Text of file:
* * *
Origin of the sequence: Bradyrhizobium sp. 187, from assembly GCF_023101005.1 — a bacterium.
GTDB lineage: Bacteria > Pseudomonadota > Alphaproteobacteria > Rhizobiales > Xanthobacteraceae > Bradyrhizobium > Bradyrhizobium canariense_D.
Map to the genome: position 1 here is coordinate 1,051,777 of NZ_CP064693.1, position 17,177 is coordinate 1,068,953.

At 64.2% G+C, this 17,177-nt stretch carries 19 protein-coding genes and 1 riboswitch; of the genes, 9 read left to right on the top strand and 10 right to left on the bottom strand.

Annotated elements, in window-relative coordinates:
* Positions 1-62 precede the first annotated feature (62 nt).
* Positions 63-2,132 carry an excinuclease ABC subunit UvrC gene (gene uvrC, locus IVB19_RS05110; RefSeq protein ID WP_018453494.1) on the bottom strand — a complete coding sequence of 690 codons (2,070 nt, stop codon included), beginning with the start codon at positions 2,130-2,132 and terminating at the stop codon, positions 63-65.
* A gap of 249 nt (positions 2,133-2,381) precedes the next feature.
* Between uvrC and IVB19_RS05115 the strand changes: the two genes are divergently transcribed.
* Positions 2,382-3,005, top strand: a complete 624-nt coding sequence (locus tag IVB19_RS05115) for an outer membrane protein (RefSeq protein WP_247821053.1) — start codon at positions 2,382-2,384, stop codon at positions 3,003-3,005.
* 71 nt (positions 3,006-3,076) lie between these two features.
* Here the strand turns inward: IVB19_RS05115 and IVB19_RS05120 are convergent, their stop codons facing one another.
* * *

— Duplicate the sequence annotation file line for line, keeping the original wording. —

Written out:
Origin of the sequence: Bradyrhizobium sp. 187, from assembly GCF_023101005.1 — a bacterium.
GTDB lineage: Bacteria > Pseudomonadota > Alphaproteobacteria > Rhizobiales > Xanthobacteraceae > Bradyrhizobium > Bradyrhizobium canariense_D.
Map to the genome: position 1 here is coordinate 1,051,777 of NZ_CP064693.1, position 17,177 is coordinate 1,068,953.

At 64.2% G+C, this 17,177-nt stretch carries 19 protein-coding genes and 1 riboswitch; of the genes, 9 read left to right on the top strand and 10 right to left on the bottom strand.

Annotated elements, in window-relative coordinates:
* Positions 1-62 precede the first annotated feature (62 nt).
* Positions 63-2,132 carry an excinuclease ABC subunit UvrC gene (gene uvrC, locus IVB19_RS05110; RefSeq protein ID WP_018453494.1) on the bottom strand — a complete coding sequence of 690 codons (2,070 nt, stop codon included), beginning with the start codon at positions 2,130-2,132 and terminating at the stop codon, positions 63-65.
* A gap of 249 nt (positions 2,133-2,381) precedes the next feature.
* Between uvrC and IVB19_RS05115 the strand changes: the two genes are divergently transcribed.
* Positions 2,382-3,005, top strand: a complete 624-nt coding sequence (locus tag IVB19_RS05115) for an outer membrane protein (RefSeq protein WP_247821053.1) — start codon at positions 2,382-2,384, stop codon at positions 3,003-3,005.
* 71 nt (positions 3,006-3,076) lie between these two features.
* Here the strand turns inward: IVB19_RS05115 and IVB19_RS05120 are convergent, their stop codons facing one another.